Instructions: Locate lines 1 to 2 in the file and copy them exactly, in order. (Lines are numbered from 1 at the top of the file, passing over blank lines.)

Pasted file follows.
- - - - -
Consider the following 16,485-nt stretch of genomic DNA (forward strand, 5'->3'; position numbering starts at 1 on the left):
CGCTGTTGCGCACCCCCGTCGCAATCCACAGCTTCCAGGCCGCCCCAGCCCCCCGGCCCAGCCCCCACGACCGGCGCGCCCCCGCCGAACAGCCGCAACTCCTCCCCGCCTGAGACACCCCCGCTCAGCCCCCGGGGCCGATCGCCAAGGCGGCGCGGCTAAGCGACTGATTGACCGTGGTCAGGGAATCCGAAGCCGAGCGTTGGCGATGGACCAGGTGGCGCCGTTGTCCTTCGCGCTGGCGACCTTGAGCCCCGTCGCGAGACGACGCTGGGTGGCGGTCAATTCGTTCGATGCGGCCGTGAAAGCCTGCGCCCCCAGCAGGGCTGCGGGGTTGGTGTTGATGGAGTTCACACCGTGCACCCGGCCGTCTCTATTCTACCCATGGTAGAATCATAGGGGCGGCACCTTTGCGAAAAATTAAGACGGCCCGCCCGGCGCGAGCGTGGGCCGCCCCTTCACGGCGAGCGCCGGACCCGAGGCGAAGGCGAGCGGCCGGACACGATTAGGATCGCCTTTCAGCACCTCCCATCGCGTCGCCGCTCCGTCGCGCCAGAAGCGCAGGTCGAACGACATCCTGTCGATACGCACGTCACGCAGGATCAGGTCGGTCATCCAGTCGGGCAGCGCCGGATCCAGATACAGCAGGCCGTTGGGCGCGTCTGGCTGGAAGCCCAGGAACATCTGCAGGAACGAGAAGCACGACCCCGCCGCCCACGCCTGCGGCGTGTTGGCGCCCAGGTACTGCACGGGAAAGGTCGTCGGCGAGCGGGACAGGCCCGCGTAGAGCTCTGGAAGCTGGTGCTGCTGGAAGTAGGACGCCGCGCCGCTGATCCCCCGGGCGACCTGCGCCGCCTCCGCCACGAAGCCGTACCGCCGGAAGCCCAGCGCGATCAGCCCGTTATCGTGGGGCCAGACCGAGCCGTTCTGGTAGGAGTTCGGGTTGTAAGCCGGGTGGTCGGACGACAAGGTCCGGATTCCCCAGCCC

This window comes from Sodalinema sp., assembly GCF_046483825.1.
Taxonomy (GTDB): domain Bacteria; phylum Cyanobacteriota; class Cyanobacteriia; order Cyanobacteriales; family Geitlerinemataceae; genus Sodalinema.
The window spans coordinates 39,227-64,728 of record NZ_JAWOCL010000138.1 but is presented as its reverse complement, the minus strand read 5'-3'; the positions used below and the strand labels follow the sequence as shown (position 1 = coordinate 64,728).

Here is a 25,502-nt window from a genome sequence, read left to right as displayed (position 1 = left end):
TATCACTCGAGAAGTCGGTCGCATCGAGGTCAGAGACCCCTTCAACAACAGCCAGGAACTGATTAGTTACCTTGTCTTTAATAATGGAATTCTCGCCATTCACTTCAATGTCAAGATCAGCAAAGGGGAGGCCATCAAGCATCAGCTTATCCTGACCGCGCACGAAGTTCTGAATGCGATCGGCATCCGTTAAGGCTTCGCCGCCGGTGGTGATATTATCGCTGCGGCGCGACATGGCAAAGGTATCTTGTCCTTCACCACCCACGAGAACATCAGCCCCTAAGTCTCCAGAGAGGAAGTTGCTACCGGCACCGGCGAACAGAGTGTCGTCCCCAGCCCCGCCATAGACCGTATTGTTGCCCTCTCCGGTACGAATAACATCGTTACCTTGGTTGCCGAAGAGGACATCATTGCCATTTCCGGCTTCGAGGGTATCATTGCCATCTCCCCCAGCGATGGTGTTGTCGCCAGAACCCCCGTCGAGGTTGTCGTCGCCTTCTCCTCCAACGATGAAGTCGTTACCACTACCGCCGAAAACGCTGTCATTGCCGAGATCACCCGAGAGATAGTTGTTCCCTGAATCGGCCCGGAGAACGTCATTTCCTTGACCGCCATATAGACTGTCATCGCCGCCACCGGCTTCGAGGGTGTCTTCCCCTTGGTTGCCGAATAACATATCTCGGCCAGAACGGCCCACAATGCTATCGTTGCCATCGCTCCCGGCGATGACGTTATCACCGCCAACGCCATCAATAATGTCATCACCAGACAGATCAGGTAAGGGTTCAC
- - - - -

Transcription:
Consider the following 16,485-nt stretch of genomic DNA (forward strand, 5'->3'; position numbering starts at 1 on the left):
CGCTGTTGCGCACCCCCGTCGCAATCCACAGCTTCCAGGCCGCCCCAGCCCCCCGGCCCAGCCCCCACGACCGGCGCGCCCCCGCCGAACAGCCGCAACTCCTCCCCGCCTGAGACACCCCCGCTCAGCCCCCGGGGCCGATCGCCAAGGCGGCGCGGCTAAGCGACTGATTGACCGTGGTCAGGGAATCCGAAGCCGAGCGTTGGCGATGGACCAGGTGGCGCCGTTGTCCTTCGCGCTGGCGACCTTGAGCCCCGTCGCGAGACGACGCTGGGTGGCGGTCAATTCGTTCGATGCGGCCGTGAAAGCCTGCGCCCCCAGCAGGGCTGCGGGGTTGGTGTTGATGGAGTTCACACCGTGCACCCGGCCGTCTCTATTCTACCCATGGTAGAATCATAGGGGCGGCACCTTTGCGAAAAATTAAGACGGCCCGCCCGGCGCGAGCGTGGGCCGCCCCTTCACGGCGAGCGCCGGACCCGAGGCGAAGGCGAGCGGCCGGACACGATTAGGATCGCCTTTCAGCACCTCCCATCGCGTCGCCGCTCCGTCGCGCCAGAAGCGCAGGTCGAACGACATCCTGTCGATACGCACGTCACGCAGGATCAGGTCGGTCATCCAGTCGGGCAGCGCCGGATCCAGATACAGCAGGCCGTTGGGCGCGTCTGGCTGGAAGCCCAGGAACATCTGCAGGAACGAGAAGCACGACCCCGCCGCCCACGCCTGCGGCGTGTTGGCGCCCAGGTACTGCACGGGAAAGGTCGTCGGCGAGCGGGACAGGCCCGCGTAGAGCTCTGGAAGCTGGTGCTGCTGGAAGTAGGACGCCGCGCCGCTGATCCCCCGGGCGACCTGCGCCGCCTCCGCCACGAAGCCGTACCGCCGGAAGCCCAGCGCGATCAGCCCGTTATCGTGGGGCCAGACCGAGCCGTTCTGGTAGGAGTTCGGGTTGTAAGCCGGGTGGTCGGACGACAAGGTCCGGATTCCCCAGCCC